Cyclic AMP Response Element
In the context of the insulin promoter, cAMP responsive elements bind the broadest array of transcription factors. These are generally closely related members of the bZIP CREB/ATF family, which can exist as multiple isoforms that can interact with transcription factors activated by cAMP and diacylglycerol signaling pathways[79,80] to create activators, nonactivators, or repressors. The human insulin gene has four CRE sites: CRE1 at –210; CRE2 at –183; CRE3 at +18; and CRE4 at +61. Although none of the CRE sites contains the consensus CRE sequence of TGACGTCA, mutagenesis experiments have shown that all are transcriptionally active.
Comparison of CRE sites between species ( Table 4 ) reveals that only primates have multiple copies of CREs with other mammals containing a single CRE corresponding to CRE2. Of these, only the dog CRE is identical to the conserved human CRE2 site. The multiple CRE sites in primates could be due to several factors; the most likely being dietary. It should be noted that while gorillas are often considered to be predominantly folivorous, it has become apparent that they also consume a significant amount of fruit. This is even truer of the Western gorilla (Gorilla gorilla), whose genome is being sequenced for assembly, than of Eastern gorillas (Gorilla beringei). Also, all the primates, especially the great apes, are partly omnivorous since they supplement their diets with birds, eggs, small reptiles, and insects. In comparison to the other mammals studied, only primates consume large quantities of fruit in their diet. However, the number of CRE sites is not in a simple direct correlation with the amount of fruit consumed, as all the studied primates eat large quantities. Another possible reason is that while primates are omnivorous to varying degrees, they often gorge themselves on a single food (e.g., ripe fruit when a tree is in season or meat when a whole carcass is consumed quickly), which would give rise to major alterations in metabolic demands. This would be particularly pertinent to early humans and necessitate an insulin promoter that could respond accordingly. The phenomenon of increased numbers of CREs in primates may be expedited by the fact that that primate promoters have an increased rate of evolution.
As with other regulatory elements, the chicken and zebrafish insulin promoters do not contain obvious CRE sites. The chicken insulin promoter contains four possible (three overlapping) nonconsensus sequences in the vicinity of the conserved mammalian CRE site, while the zebrafish has two potential nonconsensus octamers at –46 and –226.
It is impossible to draw conclusions on the effects of the numerous minor nucleotide changes on CRE site activity, as most regulatory elements can tolerate one or more substitutions without total loss of function.[84,85] Therefore, it may be very significant that, even with the variability of the octamer in the conserved CRE site, sequences that include the CRE core along with at least 8 bp of both 5' and 3' flanking regions represent one of the most prominent ECRs in all mammalian insulin promoters. This strongly points to the importance of CRE sites in insulin gene regulation.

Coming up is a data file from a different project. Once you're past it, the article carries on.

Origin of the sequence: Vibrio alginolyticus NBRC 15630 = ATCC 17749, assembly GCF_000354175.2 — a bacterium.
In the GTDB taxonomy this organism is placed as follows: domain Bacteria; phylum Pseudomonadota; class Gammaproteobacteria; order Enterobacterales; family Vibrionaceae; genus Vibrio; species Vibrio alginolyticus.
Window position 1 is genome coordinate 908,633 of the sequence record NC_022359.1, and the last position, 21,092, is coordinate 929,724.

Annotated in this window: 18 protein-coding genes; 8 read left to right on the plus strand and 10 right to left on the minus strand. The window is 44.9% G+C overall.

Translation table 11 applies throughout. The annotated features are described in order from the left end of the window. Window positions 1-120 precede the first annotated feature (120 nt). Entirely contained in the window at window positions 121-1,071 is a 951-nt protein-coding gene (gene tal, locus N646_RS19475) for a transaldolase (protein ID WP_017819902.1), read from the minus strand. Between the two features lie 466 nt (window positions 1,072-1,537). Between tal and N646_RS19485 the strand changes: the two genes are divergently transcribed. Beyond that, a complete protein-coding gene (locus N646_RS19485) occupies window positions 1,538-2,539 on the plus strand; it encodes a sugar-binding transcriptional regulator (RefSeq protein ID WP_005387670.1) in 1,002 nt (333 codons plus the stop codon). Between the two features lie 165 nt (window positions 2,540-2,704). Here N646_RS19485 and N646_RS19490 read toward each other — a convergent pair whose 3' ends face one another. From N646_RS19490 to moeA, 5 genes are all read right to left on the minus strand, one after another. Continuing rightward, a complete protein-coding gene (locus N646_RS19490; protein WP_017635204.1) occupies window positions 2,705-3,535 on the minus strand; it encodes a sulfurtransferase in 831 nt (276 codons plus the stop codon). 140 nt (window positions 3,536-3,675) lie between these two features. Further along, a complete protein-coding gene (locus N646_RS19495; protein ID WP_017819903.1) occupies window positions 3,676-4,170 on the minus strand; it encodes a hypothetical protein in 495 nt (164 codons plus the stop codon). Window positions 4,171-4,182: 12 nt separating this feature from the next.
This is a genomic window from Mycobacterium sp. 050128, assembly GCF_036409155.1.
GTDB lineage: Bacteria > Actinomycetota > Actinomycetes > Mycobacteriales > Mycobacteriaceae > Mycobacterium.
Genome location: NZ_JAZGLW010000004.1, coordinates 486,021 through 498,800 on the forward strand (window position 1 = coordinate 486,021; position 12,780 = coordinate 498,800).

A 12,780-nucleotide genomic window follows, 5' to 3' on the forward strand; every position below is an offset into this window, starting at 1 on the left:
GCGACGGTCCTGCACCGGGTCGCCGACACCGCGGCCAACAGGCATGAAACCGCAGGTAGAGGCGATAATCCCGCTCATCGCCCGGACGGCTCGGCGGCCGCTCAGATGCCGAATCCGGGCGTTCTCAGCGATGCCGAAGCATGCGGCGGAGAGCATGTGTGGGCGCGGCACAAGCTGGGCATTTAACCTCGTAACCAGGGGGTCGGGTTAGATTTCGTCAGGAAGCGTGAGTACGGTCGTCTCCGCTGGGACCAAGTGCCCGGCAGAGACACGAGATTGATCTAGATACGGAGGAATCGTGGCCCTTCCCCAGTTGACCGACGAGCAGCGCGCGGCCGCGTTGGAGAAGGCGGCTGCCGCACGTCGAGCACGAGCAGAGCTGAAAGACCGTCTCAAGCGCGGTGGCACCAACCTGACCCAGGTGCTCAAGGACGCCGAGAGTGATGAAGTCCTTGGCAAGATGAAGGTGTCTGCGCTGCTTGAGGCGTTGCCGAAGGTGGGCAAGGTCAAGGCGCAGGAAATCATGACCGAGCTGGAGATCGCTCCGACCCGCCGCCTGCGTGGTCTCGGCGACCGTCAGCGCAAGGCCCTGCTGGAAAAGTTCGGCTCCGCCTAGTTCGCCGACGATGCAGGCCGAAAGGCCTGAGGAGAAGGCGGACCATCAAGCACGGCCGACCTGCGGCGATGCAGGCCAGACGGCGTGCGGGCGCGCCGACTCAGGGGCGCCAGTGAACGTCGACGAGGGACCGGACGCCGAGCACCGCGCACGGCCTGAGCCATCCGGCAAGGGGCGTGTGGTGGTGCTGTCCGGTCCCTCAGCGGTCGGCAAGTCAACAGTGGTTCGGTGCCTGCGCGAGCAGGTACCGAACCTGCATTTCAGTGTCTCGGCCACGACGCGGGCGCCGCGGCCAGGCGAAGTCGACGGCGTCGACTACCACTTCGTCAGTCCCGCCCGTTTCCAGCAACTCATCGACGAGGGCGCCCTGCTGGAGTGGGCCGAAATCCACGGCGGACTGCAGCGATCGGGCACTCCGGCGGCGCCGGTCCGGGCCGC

Initial expression studies on the C1 element at –128 (5'TGCAGCCTCAGCC) were carried out on the rat insulin 2 gene, showing that it binds the transcription factor RIPE3b1, which was subsequently identified as the basic leucine zipper (bZIP) protein MafA.[86,87,88,89,90] Mutagenesis of the human C1 MafA binding site reduces promoter activity by 74% in INS-1 ß-cells and blocks activation by glucose in MIN6 ß-cells MafA can also interact with ß2 and PDX-1. All the mammalian insulin genes show extremely high conservation of the C1 site, and all are identical to human, except dog and pig, which have 1- and 2-bp substitutions at the 3' and 5' regions of the consensus sequence, respectively. As the recognition site is 13 bp long, it is possible that mutations at its extremities would not necessarily eliminate MafA stimulation. Despite the clear conservation pressures on the C1 site, no comparable sequence was detected in the chicken and zebrafish insulin promoters.
The human insulin promoter has a bipartite C2 element (5'CAGGGACAGG) at –252, and rat insulin 1 promoter has been reported to contain a dissimilar, though active, sequence between –329 and –307. The C2 site can bind PAX4 and PAX6, which repress and stimulate, respectively. A search of insulin promoters showed that the human C2 site is present in all primates, although African green monkey has a single base pair substitution between the two CAGG motifs. Among nonprimates, dog has two substitutions between the direct repeat and cow has three repeats with the intervening regions containing 1- and 2-bp deletions. It is not immediately apparent from DNA sequence alone whether these latter sites are functional.
E boxes (5'CANNTG) bind proteins of the basic helix loop helix (bHLH) class of transcription factor with ubiquitous E47 forming a heterodimer with neuroendocrine cell specific NeuroD/ß2. Two important E boxes were initially identified in the rat insulin 1 promoter between –104 and –112 (E1 or IEB1) and between –233 and –241 (E2 or IEB2). The E1 box is the more conserved of the two and analysis showed that it is present in all mammal insulin promoters. Mutagenesis of this site in the rat insulin 1 and 2 promoters results in reduced transcription,[98,99] and in the human insulin promoter drastically reduces basal transcription. and responsiveness to glucose. The E2 motif is less well conserved and the homologous sequence in the human insulin promoter at –239 (5'GCCACCGG). contains a nonconsensus recognition site. The human E2 sequence can bind the ubiquitous transcription factor USF. but it does not appear to have a measurable effect on the overall activity of the promoter. In addition to the E1 and E2 boxes, a search of the insulin promoters revealed the presence of many other "CANNTG" consensus sequences ( Table 2 ), including two in the negative regulatory element that lie just 23 and 33 bp upstream of the human E2 site. The presence of numerous potential E boxes suggests that regulation of the insulin promoter by bHLH transcription factors remains to be fully elucidated. Chicken and zebrafish insulin promoters contain neither E1 nor E2; however, they possess several consensus E box sites.